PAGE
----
By Matt Kalman
Lost in all the hoopla of the Anton Khudobin vs. Tuukka Rask debate after the Bruins’ past two games was the defensive job Boston did against a couple of the most lethal offensive opponents a team can face in the NHL in 2017.
In the Bruins’ win against Pittsburgh last Friday, Sidney Crosby was limited to two shots on net. He scored a goal, but even that was questionable because of potential goaltender interference (denied on replay review) and the whistle being blows around the time of the shot (also denied on video review). Let’s face it, Crosby sweeping the puck off Khudobin’s stomach into the goal looks the same on the scoresheet as his hundreds of other goals, but it wasn’t one he’ll be showing his kids on a highlight reel someday.
Next up, the Bruins lost to Edmonton on Sunday and Connor McDavid finished with two assists. But the reigning Hart Trophy winner didn’t attempt a shot on net until late in the third period. And his two assists weren’t the product of brilliant playmaking, as he got the secondary assist on the Adam Larsson goal that went in the net off Charlie McAvoy’s skate and the primary assist on Leon Draisaitl’s empty-net goal.
The Bruins may have had a more difficult time containing Patrick Maroon with Edmonton and Jake Guentzel with Pittsburgh, but cutting off the production of two of the bigger names in the sport went a long way toward earning them one win and coming close in a second game.
Now the Bruins’ defense may be faced with the stiffest test yet, the Tampa Bay Lightning. Heading into action Tuesday the Lightning, who will square off with the Bruins at the Garden Wednesday, were leading the league at 3.70 goals scored per game. Steven Stamkos (10 goals and 26 assists for 36 points) and Nikita Kucherov (17 goals and 17 assists for 34 points) were the top two scorers in the League.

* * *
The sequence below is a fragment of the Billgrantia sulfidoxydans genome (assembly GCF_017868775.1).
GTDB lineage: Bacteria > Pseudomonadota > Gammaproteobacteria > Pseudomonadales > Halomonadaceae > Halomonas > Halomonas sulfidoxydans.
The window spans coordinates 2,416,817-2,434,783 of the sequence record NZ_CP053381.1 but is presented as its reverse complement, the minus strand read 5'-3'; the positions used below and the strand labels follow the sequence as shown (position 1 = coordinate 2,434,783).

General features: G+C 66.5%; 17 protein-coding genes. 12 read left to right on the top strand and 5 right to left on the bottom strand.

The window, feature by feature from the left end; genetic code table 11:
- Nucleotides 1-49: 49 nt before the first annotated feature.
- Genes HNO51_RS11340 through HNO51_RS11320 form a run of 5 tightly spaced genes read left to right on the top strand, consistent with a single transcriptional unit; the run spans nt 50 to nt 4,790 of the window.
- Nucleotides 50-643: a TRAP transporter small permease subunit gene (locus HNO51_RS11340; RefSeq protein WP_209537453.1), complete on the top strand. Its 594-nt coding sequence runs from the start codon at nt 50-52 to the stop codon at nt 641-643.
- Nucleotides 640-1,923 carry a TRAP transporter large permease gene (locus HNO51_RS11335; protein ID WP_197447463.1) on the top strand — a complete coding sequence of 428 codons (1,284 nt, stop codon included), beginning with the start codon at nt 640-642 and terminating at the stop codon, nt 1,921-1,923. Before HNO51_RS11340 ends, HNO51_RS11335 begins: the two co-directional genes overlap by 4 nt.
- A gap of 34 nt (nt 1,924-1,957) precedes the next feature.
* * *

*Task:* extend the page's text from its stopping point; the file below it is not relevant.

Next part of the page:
Maybe the challenge of facing the Atlantic Division-leading Lightning will be even more difficult than the Bruins’ last two showdowns.
“McDavid is more of a distributor high end. He grabs attention when he has the puck flying through the neutral zone. Whereas these guys [on the Lightning] get as much attention when the puck’s just about to find them because they get [their shots] off in a hurry. They’re more shooters. We’ve got to make sure we get sticks on them in a hurry, or in the lane, or bodies in the shooting lane right away.”
The Bruins will have to duplicate their defensive effort against the big guns the way they did against Crosby and McDavid, with Zdeno Chara and Charlie McAvoy leading the way. And they’ll have to do a better job against the secondary players than they did in the Pittsburgh and Edmonton games. Brayden Point, Tyler Johnson, Alex Killorn … these are guys you can’t forget about.
That’s where the rest of the defense corps — Brandon Carlo, Torey Krug, Kevan Miller and Matt Grzelcyk — will have to do a better job of keeping their gaps tight and working in tandem with the supporting and back checking forwards.
Recent results have answered most of the questions about the Bruins’ defensive sextet being able to handle deep, talented offensive teams.
“I think we’ve done a pretty good job. We’ve had some good tests lately, that’s for sure,” Miller said. “We didn’t get the result against Edmonton, for whatever reason we just don’t play well against them. Overall I think we’ve played pretty good the last five games or so and done a pretty good job of shutting those guys down. Tomorrow will be an even bigger test and maybe more of the same.”
Matt Kalman covers the Bruins for CBSBoston.com and also contributes to NHL.com and several other media outlets. Follow him on Twitter@MattKalman.